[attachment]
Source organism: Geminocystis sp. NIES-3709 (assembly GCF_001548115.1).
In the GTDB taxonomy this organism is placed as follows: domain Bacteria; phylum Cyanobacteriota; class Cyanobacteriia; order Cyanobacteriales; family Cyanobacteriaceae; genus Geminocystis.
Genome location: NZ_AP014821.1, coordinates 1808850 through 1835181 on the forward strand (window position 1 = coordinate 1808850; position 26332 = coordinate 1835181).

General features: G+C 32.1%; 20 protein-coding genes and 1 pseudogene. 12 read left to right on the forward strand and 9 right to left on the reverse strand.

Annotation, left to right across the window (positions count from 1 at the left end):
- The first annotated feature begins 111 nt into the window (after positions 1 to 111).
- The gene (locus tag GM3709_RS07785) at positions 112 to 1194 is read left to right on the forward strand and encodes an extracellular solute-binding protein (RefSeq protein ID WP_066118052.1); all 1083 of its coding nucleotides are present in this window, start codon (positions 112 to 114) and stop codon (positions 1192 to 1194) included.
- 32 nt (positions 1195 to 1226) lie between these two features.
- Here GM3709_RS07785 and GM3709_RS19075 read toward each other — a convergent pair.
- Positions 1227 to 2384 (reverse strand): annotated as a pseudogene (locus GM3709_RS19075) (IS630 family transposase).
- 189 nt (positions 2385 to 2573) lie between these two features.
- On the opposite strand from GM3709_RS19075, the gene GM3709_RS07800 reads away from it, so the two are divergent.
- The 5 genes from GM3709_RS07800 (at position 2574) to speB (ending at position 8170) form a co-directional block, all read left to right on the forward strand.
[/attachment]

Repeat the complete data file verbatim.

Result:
Source organism: Geminocystis sp. NIES-3709 (assembly GCF_001548115.1).
In the GTDB taxonomy this organism is placed as follows: domain Bacteria; phylum Cyanobacteriota; class Cyanobacteriia; order Cyanobacteriales; family Cyanobacteriaceae; genus Geminocystis.
Genome location: NZ_AP014821.1, coordinates 1808850 through 1835181 on the forward strand (window position 1 = coordinate 1808850; position 26332 = coordinate 1835181).

General features: G+C 32.1%; 20 protein-coding genes and 1 pseudogene. 12 read left to right on the forward strand and 9 right to left on the reverse strand.

Annotation, left to right across the window (positions count from 1 at the left end):
- The first annotated feature begins 111 nt into the window (after positions 1 to 111).
- The gene (locus tag GM3709_RS07785) at positions 112 to 1194 is read left to right on the forward strand and encodes an extracellular solute-binding protein (RefSeq protein ID WP_066118052.1); all 1083 of its coding nucleotides are present in this window, start codon (positions 112 to 114) and stop codon (positions 1192 to 1194) included.
- 32 nt (positions 1195 to 1226) lie between these two features.
- Here GM3709_RS07785 and GM3709_RS19075 read toward each other — a convergent pair.
- Positions 1227 to 2384 (reverse strand): annotated as a pseudogene (locus GM3709_RS19075) (IS630 family transposase).
- 189 nt (positions 2385 to 2573) lie between these two features.
- On the opposite strand from GM3709_RS19075, the gene GM3709_RS07800 reads away from it, so the two are divergent.
- The 5 genes from GM3709_RS07800 (at position 2574) to speB (ending at position 8170) form a co-directional block, all read left to right on the forward strand.